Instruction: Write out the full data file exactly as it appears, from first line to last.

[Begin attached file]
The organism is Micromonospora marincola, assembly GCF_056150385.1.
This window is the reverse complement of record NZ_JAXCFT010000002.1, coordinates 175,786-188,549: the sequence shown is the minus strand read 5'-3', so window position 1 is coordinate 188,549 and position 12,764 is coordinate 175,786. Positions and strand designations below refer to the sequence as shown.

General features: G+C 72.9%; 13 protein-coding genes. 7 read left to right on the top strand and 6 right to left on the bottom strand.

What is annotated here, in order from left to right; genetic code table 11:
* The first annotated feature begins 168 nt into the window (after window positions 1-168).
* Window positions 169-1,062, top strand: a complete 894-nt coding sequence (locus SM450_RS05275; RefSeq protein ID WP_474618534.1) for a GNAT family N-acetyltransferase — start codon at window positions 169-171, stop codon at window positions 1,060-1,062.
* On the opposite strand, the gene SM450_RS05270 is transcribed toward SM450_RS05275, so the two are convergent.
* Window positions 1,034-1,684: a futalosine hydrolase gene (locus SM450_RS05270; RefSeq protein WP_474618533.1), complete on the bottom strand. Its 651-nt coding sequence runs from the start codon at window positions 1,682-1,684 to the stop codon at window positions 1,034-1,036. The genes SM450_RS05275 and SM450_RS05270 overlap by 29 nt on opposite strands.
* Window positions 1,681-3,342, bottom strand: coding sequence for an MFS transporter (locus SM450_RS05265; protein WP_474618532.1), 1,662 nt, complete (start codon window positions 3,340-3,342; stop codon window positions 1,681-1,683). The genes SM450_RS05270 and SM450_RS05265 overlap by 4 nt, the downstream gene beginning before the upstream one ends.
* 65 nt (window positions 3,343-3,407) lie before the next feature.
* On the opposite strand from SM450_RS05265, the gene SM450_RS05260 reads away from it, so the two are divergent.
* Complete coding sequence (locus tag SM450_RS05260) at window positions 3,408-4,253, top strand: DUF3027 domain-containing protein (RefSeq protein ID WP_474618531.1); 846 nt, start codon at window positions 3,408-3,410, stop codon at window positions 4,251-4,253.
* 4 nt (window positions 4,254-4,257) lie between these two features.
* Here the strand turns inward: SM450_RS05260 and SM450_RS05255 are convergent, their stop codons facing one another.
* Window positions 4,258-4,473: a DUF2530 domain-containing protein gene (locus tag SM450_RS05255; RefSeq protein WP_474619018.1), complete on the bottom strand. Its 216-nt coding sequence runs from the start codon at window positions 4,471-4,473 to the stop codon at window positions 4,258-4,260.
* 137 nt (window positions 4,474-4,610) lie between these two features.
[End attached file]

The organism is Micromonospora marincola, assembly GCF_056150385.1.
This window is the reverse complement of record NZ_JAXCFT010000002.1, coordinates 175,786-188,549: the sequence shown is the minus strand read 5'-3', so window position 1 is coordinate 188,549 and position 12,764 is coordinate 175,786. Positions and strand designations below refer to the sequence as shown.

General features: G+C 72.9%; 13 protein-coding genes. 7 read left to right on the top strand and 6 right to left on the bottom strand.

What is annotated here, in order from left to right; genetic code table 11:
* The first annotated feature begins 168 nt into the window (after window positions 1-168).
* Window positions 169-1,062, top strand: a complete 894-nt coding sequence (locus SM450_RS05275; RefSeq protein ID WP_474618534.1) for a GNAT family N-acetyltransferase — start codon at window positions 169-171, stop codon at window positions 1,060-1,062.
* On the opposite strand, the gene SM450_RS05270 is transcribed toward SM450_RS05275, so the two are convergent.
* Window positions 1,034-1,684: a futalosine hydrolase gene (locus SM450_RS05270; RefSeq protein WP_474618533.1), complete on the bottom strand. Its 651-nt coding sequence runs from the start codon at window positions 1,682-1,684 to the stop codon at window positions 1,034-1,036. The genes SM450_RS05275 and SM450_RS05270 overlap by 29 nt on opposite strands.
* Window positions 1,681-3,342, bottom strand: coding sequence for an MFS transporter (locus SM450_RS05265; protein WP_474618532.1), 1,662 nt, complete (start codon window positions 3,340-3,342; stop codon window positions 1,681-1,683). The genes SM450_RS05270 and SM450_RS05265 overlap by 4 nt, the downstream gene beginning before the upstream one ends.
* 65 nt (window positions 3,343-3,407) lie before the next feature.
* On the opposite strand from SM450_RS05265, the gene SM450_RS05260 reads away from it, so the two are divergent.
* Complete coding sequence (locus tag SM450_RS05260) at window positions 3,408-4,253, top strand: DUF3027 domain-containing protein (RefSeq protein ID WP_474618531.1); 846 nt, start codon at window positions 3,408-3,410, stop codon at window positions 4,251-4,253.
* 4 nt (window positions 4,254-4,257) lie between these two features.
* Here the strand turns inward: SM450_RS05260 and SM450_RS05255 are convergent, their stop codons facing one another.
* Window positions 4,258-4,473: a DUF2530 domain-containing protein gene (locus tag SM450_RS05255; RefSeq protein WP_474619018.1), complete on the bottom strand. Its 216-nt coding sequence runs from the start codon at window positions 4,471-4,473 to the stop codon at window positions 4,258-4,260.
* 137 nt (window positions 4,474-4,610) lie between these two features.